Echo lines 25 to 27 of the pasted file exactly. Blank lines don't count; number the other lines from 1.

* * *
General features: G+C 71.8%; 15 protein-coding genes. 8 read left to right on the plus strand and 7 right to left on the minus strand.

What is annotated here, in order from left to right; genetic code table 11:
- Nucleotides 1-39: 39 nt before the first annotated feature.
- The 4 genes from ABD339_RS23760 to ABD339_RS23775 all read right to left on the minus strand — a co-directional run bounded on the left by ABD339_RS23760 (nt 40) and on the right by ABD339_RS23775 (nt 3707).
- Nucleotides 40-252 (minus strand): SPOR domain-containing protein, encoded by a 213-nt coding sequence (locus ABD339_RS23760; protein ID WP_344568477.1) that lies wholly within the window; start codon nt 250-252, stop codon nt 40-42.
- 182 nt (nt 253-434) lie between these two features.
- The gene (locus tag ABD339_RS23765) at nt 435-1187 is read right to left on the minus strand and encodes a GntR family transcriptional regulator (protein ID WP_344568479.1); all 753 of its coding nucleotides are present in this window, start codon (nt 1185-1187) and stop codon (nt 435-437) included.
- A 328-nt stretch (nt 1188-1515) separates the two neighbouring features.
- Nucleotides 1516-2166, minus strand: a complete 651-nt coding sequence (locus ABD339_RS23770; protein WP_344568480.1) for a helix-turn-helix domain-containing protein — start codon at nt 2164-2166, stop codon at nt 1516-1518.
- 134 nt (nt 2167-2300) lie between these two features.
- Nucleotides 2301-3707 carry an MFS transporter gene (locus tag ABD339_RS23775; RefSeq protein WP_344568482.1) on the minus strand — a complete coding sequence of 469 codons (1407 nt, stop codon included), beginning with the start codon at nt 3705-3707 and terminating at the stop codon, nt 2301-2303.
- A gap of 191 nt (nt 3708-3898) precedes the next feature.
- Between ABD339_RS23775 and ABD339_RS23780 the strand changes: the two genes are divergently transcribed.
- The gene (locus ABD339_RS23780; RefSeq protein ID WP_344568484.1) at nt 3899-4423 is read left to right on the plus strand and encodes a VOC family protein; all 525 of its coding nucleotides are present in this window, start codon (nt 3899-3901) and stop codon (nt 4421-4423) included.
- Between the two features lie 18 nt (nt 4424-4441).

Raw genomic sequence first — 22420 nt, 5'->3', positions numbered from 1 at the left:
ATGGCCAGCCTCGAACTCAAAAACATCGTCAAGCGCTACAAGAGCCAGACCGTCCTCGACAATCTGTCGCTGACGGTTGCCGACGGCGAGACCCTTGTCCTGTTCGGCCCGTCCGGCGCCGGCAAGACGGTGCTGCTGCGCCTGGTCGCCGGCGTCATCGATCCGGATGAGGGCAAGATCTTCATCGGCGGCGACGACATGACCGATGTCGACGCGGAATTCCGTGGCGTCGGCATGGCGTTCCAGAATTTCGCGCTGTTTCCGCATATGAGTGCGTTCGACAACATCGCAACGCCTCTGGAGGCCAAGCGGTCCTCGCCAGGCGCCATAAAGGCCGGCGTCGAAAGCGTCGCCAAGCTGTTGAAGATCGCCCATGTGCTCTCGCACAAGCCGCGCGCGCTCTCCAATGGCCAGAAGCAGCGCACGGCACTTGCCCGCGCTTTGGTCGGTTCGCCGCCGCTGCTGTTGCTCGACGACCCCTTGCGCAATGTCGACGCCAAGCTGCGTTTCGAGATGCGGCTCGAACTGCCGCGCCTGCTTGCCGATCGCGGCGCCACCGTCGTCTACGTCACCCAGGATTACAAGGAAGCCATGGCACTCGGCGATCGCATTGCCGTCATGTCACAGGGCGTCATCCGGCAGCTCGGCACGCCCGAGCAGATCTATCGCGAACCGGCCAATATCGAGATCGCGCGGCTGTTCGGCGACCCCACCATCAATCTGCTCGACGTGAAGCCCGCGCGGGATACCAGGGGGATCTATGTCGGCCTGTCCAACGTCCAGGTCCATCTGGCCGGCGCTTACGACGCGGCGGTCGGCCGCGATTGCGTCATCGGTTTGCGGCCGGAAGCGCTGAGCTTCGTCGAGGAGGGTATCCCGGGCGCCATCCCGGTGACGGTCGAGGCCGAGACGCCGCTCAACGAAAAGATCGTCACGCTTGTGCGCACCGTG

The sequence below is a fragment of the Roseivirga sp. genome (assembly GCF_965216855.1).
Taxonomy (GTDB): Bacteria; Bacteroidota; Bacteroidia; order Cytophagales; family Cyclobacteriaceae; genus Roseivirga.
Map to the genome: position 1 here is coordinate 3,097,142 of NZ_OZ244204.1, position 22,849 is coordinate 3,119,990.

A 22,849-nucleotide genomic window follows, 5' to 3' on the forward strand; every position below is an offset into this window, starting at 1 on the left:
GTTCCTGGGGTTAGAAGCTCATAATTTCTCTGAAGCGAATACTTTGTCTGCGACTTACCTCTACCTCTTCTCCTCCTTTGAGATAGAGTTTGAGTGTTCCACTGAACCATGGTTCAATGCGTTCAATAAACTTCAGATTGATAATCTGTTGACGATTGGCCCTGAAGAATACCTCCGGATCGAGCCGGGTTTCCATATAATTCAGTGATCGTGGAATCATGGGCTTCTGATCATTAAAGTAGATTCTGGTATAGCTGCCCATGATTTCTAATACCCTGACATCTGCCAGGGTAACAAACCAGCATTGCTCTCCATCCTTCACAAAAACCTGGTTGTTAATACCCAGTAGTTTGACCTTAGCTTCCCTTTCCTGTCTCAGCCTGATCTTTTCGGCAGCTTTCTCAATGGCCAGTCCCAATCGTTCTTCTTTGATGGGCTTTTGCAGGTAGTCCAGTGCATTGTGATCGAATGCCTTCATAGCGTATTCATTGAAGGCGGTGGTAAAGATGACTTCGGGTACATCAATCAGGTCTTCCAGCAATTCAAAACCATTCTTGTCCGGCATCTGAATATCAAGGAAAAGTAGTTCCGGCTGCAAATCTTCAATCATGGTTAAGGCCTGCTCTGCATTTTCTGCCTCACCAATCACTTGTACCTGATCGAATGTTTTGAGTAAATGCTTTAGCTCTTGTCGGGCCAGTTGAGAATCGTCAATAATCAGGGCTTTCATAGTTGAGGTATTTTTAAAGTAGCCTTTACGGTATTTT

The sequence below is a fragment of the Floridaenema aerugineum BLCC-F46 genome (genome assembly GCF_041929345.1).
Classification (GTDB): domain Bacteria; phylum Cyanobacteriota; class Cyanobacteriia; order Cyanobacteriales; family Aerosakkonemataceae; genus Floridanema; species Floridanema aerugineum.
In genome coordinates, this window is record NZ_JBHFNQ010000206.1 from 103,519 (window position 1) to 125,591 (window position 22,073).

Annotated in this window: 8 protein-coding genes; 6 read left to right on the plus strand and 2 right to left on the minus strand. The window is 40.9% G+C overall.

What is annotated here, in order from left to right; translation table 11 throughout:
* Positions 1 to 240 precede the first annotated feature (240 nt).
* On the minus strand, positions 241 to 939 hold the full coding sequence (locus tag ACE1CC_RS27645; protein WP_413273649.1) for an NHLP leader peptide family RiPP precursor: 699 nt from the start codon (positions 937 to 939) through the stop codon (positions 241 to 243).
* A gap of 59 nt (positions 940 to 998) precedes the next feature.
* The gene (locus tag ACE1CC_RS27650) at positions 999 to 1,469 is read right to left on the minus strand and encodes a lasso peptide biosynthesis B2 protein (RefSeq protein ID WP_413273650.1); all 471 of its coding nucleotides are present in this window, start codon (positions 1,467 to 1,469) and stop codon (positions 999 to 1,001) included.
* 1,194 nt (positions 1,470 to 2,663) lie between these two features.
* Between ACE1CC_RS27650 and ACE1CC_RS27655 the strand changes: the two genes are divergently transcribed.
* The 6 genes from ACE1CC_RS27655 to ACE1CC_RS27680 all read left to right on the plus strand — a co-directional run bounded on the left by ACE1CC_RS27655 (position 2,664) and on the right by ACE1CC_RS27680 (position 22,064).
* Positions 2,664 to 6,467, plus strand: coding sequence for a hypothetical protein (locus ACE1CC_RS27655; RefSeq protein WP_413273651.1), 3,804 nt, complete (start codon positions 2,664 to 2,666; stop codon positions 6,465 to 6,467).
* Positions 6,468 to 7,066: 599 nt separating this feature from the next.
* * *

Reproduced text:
In genome coordinates, this window is record NZ_JBHFNQ010000206.1 from 103,519 (window position 1) to 125,591 (window position 22,073).

Annotated in this window: 8 protein-coding genes; 6 read left to right on the plus strand and 2 right to left on the minus strand. The window is 40.9% G+C overall.

What is annotated here, in order from left to right; translation table 11 throughout: